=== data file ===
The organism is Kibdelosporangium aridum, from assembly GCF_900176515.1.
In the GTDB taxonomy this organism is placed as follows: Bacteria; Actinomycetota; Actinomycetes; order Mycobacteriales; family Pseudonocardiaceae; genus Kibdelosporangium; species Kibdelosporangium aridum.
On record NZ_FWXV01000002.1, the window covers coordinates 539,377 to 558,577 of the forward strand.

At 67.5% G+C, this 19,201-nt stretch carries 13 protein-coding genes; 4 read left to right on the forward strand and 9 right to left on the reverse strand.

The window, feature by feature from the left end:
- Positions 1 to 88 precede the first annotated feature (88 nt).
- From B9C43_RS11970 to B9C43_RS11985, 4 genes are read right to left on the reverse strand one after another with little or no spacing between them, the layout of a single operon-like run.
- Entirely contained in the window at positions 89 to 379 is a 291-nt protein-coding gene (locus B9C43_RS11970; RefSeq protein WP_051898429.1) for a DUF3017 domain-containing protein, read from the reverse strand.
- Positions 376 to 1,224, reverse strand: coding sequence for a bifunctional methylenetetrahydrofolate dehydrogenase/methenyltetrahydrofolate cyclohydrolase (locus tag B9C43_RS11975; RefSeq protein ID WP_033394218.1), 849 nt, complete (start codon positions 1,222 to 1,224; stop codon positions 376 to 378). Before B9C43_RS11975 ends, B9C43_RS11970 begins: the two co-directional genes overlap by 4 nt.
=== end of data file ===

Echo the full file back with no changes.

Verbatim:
The organism is Kibdelosporangium aridum, from assembly GCF_900176515.1.
In the GTDB taxonomy this organism is placed as follows: Bacteria; Actinomycetota; Actinomycetes; order Mycobacteriales; family Pseudonocardiaceae; genus Kibdelosporangium; species Kibdelosporangium aridum.
On record NZ_FWXV01000002.1, the window covers coordinates 539,377 to 558,577 of the forward strand.

At 67.5% G+C, this 19,201-nt stretch carries 13 protein-coding genes; 4 read left to right on the forward strand and 9 right to left on the reverse strand.

The window, feature by feature from the left end:
- Positions 1 to 88 precede the first annotated feature (88 nt).
- From B9C43_RS11970 to B9C43_RS11985, 4 genes are read right to left on the reverse strand one after another with little or no spacing between them, the layout of a single operon-like run.
- Entirely contained in the window at positions 89 to 379 is a 291-nt protein-coding gene (locus B9C43_RS11970; RefSeq protein WP_051898429.1) for a DUF3017 domain-containing protein, read from the reverse strand.
- Positions 376 to 1,224, reverse strand: coding sequence for a bifunctional methylenetetrahydrofolate dehydrogenase/methenyltetrahydrofolate cyclohydrolase (locus tag B9C43_RS11975; RefSeq protein ID WP_033394218.1), 849 nt, complete (start codon positions 1,222 to 1,224; stop codon positions 376 to 378). Before B9C43_RS11975 ends, B9C43_RS11970 begins: the two co-directional genes overlap by 4 nt.